As my esteemed colleague Graham pointed out in his recent Merida Silex+ 8000 E review, the standout feature of GRX Di2 is the ergonomic hood shape. With a backwards curvature of the hood, hands feel locked into place, and with a new lever shape and higher pivot point, braking power from the hoods is excellent. Overall control from the hoods is by far the best of anything I've tested, and the benefit of not needing to switch hand positions mid-way through a rough descent is one that someday, somewhere, will prevent a crash from happening. I'm certain of it.
Finishing kit comes from Scott's in-house componentry brand Syncros and, like the wheels, carbon fibre can be found throughout. The carbon-railed Tofino saddle is a neutral, well-designed perch, slightly cut off without being too short, and with medium levels of padding such that it shouldn't disagree with many. I can only speak for my own comfort, but on early impressions, I've found no negatives.
The Syncros Creston bars are also carbon fibre and are flared, albeit only a little, meaning wrist clearance is taken care of without the open-arms mountain bike stance that overly flared bars can cause.
An out-and-out race bike designed for pinning on a number will always be difficult to test in the midst of a global pandemic in which racing has been cancelled, but after a few two- to three-hour rides of varying intensity in the punchy Somerset countryside, I'm wholly impressed.
On the road, the bike is as fast and responsive as many road bikes I've ridden and has even earned me a couple of Strava top 10s. Off-road, it's just as impressive, offers a surprising amount of grip even when the going gets wet. The wide gear range leaves no need for excuses when the road points north, and the levels of control provided by the GRX Di2 hoods provides all the confidence you need to send it back south.
The niche subdivisions of gravel riding will mean consumers' priorities vary according to fitness, preferences and locality. The vast quantity of gravel bikes available nowadays cover the entire spectrum of those needs, and the Addict certainly sits at the faster, racier end of that spectrum.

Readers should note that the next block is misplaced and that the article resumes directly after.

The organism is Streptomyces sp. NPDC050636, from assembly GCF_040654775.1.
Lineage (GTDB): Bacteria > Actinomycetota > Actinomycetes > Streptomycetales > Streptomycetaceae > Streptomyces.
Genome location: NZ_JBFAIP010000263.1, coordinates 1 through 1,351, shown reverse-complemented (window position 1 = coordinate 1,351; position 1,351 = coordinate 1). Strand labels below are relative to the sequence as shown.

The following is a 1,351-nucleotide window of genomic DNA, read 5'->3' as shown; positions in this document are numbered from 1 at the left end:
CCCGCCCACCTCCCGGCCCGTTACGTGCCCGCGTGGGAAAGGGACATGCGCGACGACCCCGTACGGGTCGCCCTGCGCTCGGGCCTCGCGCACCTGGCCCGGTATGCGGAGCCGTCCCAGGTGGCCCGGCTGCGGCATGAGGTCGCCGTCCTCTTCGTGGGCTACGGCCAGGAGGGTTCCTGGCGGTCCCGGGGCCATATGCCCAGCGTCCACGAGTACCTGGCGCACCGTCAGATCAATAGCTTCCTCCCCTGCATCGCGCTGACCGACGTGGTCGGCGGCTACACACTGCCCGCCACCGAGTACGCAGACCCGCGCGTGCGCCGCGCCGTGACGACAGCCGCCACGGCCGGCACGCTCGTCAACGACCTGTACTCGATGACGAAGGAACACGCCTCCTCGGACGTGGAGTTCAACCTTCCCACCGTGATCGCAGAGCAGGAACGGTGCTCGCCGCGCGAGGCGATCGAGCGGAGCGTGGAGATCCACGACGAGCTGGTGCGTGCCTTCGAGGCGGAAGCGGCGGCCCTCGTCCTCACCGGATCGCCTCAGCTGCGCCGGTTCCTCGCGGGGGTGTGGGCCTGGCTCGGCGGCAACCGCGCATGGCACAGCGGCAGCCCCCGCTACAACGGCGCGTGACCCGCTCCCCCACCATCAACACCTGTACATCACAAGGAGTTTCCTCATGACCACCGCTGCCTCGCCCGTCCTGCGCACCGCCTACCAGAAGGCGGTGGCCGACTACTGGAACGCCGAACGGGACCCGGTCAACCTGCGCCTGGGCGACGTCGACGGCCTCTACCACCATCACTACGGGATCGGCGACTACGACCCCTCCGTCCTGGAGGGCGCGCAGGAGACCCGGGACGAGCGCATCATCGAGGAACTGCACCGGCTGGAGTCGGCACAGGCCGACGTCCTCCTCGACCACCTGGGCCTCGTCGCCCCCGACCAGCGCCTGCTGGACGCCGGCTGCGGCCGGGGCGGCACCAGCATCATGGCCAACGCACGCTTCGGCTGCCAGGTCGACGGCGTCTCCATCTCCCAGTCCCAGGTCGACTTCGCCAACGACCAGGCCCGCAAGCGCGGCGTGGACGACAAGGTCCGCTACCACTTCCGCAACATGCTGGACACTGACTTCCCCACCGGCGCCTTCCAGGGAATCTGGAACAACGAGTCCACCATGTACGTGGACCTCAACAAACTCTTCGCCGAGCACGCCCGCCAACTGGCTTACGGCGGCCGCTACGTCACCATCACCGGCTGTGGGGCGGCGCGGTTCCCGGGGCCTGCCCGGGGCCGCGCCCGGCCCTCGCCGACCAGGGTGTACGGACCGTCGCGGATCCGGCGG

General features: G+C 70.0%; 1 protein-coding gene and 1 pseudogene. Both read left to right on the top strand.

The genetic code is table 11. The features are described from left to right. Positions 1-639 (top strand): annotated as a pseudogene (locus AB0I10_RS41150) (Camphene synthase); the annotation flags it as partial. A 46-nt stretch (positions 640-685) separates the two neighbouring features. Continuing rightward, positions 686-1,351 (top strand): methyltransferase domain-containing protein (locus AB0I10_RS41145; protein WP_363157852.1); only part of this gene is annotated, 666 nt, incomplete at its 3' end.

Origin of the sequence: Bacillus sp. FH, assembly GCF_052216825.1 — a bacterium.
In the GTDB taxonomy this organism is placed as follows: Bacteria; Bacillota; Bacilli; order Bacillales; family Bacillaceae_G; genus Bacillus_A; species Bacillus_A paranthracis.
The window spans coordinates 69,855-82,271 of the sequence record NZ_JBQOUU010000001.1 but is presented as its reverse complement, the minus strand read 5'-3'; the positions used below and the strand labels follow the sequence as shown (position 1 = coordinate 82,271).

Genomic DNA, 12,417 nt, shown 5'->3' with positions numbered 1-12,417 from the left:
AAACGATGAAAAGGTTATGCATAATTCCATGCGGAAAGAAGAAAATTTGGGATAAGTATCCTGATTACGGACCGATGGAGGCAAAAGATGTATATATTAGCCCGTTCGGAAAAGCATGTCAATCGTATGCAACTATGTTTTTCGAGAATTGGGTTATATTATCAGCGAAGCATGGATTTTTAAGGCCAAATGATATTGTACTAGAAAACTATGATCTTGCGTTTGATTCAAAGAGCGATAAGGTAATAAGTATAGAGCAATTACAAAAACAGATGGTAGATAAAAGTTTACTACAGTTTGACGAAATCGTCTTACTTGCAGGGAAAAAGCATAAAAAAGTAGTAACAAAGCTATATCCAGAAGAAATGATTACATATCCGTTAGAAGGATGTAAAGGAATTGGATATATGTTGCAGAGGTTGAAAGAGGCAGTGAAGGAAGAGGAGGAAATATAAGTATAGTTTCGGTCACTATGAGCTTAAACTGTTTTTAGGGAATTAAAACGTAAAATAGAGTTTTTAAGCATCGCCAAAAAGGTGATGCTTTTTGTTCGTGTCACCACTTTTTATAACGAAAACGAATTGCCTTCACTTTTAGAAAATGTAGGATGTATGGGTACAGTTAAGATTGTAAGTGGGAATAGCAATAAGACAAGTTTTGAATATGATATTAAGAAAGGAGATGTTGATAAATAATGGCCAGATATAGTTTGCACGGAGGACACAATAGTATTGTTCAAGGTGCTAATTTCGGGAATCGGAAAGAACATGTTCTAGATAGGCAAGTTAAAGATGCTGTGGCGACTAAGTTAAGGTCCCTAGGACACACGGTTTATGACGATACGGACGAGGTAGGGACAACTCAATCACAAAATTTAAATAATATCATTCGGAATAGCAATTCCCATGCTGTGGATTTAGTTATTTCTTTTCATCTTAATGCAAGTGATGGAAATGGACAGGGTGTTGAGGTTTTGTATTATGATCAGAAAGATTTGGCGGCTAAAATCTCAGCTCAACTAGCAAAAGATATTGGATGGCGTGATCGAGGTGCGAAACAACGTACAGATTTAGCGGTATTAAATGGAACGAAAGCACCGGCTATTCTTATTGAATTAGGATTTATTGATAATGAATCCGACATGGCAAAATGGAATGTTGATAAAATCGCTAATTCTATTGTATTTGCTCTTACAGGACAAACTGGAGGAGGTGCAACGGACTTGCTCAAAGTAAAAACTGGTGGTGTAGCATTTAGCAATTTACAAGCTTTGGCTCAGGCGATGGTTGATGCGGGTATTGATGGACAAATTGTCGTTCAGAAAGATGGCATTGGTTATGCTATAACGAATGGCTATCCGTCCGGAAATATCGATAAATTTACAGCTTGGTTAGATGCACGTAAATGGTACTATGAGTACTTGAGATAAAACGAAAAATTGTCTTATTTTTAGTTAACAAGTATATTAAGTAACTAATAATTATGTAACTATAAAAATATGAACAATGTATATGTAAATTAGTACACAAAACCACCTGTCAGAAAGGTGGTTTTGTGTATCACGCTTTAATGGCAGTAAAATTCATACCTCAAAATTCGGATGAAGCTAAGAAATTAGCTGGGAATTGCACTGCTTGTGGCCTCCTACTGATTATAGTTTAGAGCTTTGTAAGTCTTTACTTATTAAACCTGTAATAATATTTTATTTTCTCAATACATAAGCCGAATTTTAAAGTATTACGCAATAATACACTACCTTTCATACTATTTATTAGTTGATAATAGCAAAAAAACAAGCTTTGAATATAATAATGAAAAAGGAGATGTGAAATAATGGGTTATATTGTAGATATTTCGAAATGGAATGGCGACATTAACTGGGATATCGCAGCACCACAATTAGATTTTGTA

It'll appeal most to gravel racers who want exactly that from their gravel bike, but if you want to explore your local network of bridleways and woodland, and want a fast, performance-minded bike on which to do so, there aren't many better than the Addict Gravel 10. However, the lack of mounting points, and thus versatility, might be slightly offputting to those who have aims of one day heading out into the wilderness for a multi-day epic.
Tech spec: Scott Addict Gravel 10
- Price: $6,499 / £5,899 / €6,499
- Frame: HMX Carbon
- Size: XL / 58cm
- Weight: 9.07kg (58cm)
- Groupset: Shimano GRX 810 Di2
- Crankset: Shimano GRX 800 48/31
- Wheels: Syncros Capital 1.0
- Tyres: Schwalbe G-ONE Evolution, 700x35c
- Brakes: Shimano GRX 810, 160mm rotors
- Bar: Syncros Creston 1.0 Flare
- Stem: Syncros RR1.5
- Seatpost: Syncros Duncan1.0
- Saddle: Syncros Tofino Regular 1.0 Cutout
Thank you for reading 5 articles in the past 30 days*
Join now for unlimited access
Enjoy your first month for just £1 / $1 / €1
*Read any 5 articles for free in each 30-day period, this automatically resets
After your trial you will be billed £4.99 $7.99 €5.99 per month, cancel anytime. Or sign up for one year for just £49 $79 €59
Join now for unlimited access
Try your first month for just £1 / $1 / €1